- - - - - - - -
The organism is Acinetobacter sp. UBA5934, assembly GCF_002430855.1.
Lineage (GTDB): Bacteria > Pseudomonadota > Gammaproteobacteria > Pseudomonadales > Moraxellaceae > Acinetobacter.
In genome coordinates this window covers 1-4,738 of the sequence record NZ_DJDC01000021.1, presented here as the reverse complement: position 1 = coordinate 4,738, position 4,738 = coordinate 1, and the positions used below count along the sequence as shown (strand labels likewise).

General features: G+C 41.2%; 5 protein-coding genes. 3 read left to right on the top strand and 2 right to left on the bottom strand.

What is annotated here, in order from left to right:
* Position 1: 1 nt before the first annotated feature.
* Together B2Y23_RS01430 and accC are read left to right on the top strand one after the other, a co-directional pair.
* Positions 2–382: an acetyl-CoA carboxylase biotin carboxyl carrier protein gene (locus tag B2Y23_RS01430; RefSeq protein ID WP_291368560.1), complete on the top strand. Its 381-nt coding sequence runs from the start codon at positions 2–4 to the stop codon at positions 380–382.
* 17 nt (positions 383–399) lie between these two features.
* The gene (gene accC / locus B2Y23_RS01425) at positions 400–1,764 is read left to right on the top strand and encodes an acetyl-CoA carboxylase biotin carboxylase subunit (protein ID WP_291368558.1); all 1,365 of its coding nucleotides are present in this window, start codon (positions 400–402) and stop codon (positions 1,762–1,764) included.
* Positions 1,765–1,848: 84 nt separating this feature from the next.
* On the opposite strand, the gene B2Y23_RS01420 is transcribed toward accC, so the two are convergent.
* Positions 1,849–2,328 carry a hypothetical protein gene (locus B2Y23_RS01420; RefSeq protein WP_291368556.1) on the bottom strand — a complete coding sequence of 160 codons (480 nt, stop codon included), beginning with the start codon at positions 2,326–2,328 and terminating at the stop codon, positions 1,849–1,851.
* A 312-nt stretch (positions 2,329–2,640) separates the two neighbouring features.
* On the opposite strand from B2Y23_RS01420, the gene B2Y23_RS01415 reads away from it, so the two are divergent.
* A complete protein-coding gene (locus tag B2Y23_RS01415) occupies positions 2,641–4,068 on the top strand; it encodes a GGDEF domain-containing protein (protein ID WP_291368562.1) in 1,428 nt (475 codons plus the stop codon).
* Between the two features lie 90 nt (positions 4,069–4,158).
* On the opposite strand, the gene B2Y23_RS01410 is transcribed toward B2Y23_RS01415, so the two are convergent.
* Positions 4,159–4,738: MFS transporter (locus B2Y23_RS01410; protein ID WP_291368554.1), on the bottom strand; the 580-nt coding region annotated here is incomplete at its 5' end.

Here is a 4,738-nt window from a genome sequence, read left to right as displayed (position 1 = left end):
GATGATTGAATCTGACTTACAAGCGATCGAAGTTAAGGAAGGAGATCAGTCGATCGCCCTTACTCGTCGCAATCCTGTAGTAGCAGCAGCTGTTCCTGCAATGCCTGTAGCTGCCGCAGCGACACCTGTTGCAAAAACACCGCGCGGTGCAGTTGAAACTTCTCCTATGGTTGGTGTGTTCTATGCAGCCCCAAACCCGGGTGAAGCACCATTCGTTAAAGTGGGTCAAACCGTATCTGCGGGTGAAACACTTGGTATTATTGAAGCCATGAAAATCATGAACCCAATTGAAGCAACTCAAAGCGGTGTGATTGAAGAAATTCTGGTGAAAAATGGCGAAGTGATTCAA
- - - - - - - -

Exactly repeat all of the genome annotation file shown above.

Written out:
The organism is Acinetobacter sp. UBA5934, assembly GCF_002430855.1.
Lineage (GTDB): Bacteria > Pseudomonadota > Gammaproteobacteria > Pseudomonadales > Moraxellaceae > Acinetobacter.
In genome coordinates this window covers 1-4,738 of the sequence record NZ_DJDC01000021.1, presented here as the reverse complement: position 1 = coordinate 4,738, position 4,738 = coordinate 1, and the positions used below count along the sequence as shown (strand labels likewise).

General features: G+C 41.2%; 5 protein-coding genes. 3 read left to right on the top strand and 2 right to left on the bottom strand.

What is annotated here, in order from left to right:
* Position 1: 1 nt before the first annotated feature.
* Together B2Y23_RS01430 and accC are read left to right on the top strand one after the other, a co-directional pair.
* Positions 2–382: an acetyl-CoA carboxylase biotin carboxyl carrier protein gene (locus tag B2Y23_RS01430; RefSeq protein ID WP_291368560.1), complete on the top strand. Its 381-nt coding sequence runs from the start codon at positions 2–4 to the stop codon at positions 380–382.
* 17 nt (positions 383–399) lie between these two features.
* The gene (gene accC / locus B2Y23_RS01425) at positions 400–1,764 is read left to right on the top strand and encodes an acetyl-CoA carboxylase biotin carboxylase subunit (protein ID WP_291368558.1); all 1,365 of its coding nucleotides are present in this window, start codon (positions 400–402) and stop codon (positions 1,762–1,764) included.
* Positions 1,765–1,848: 84 nt separating this feature from the next.
* On the opposite strand, the gene B2Y23_RS01420 is transcribed toward accC, so the two are convergent.
* Positions 1,849–2,328 carry a hypothetical protein gene (locus B2Y23_RS01420; RefSeq protein WP_291368556.1) on the bottom strand — a complete coding sequence of 160 codons (480 nt, stop codon included), beginning with the start codon at positions 2,326–2,328 and terminating at the stop codon, positions 1,849–1,851.
* A 312-nt stretch (positions 2,329–2,640) separates the two neighbouring features.
* On the opposite strand from B2Y23_RS01420, the gene B2Y23_RS01415 reads away from it, so the two are divergent.
* A complete protein-coding gene (locus tag B2Y23_RS01415) occupies positions 2,641–4,068 on the top strand; it encodes a GGDEF domain-containing protein (protein ID WP_291368562.1) in 1,428 nt (475 codons plus the stop codon).
* Between the two features lie 90 nt (positions 4,069–4,158).
* On the opposite strand, the gene B2Y23_RS01410 is transcribed toward B2Y23_RS01415, so the two are convergent.
* Positions 4,159–4,738: MFS transporter (locus B2Y23_RS01410; protein ID WP_291368554.1), on the bottom strand; the 580-nt coding region annotated here is incomplete at its 5' end.

Here is a 4,738-nt window from a genome sequence, read left to right as displayed (position 1 = left end):
GATGATTGAATCTGACTTACAAGCGATCGAAGTTAAGGAAGGAGATCAGTCGATCGCCCTTACTCGTCGCAATCCTGTAGTAGCAGCAGCTGTTCCTGCAATGCCTGTAGCTGCCGCAGCGACACCTGTTGCAAAAACACCGCGCGGTGCAGTTGAAACTTCTCCTATGGTTGGTGTGTTCTATGCAGCCCCAAACCCGGGTGAAGCACCATTCGTTAAAGTGGGTCAAACCGTATCTGCGGGTGAAACACTTGGTATTATTGAAGCCATGAAAATCATGAACCCAATTGAAGCAACTCAAAGCGGTGTGATTGAAGAAATTCTGGTGAAAAATGGCGAAGTGATTCAA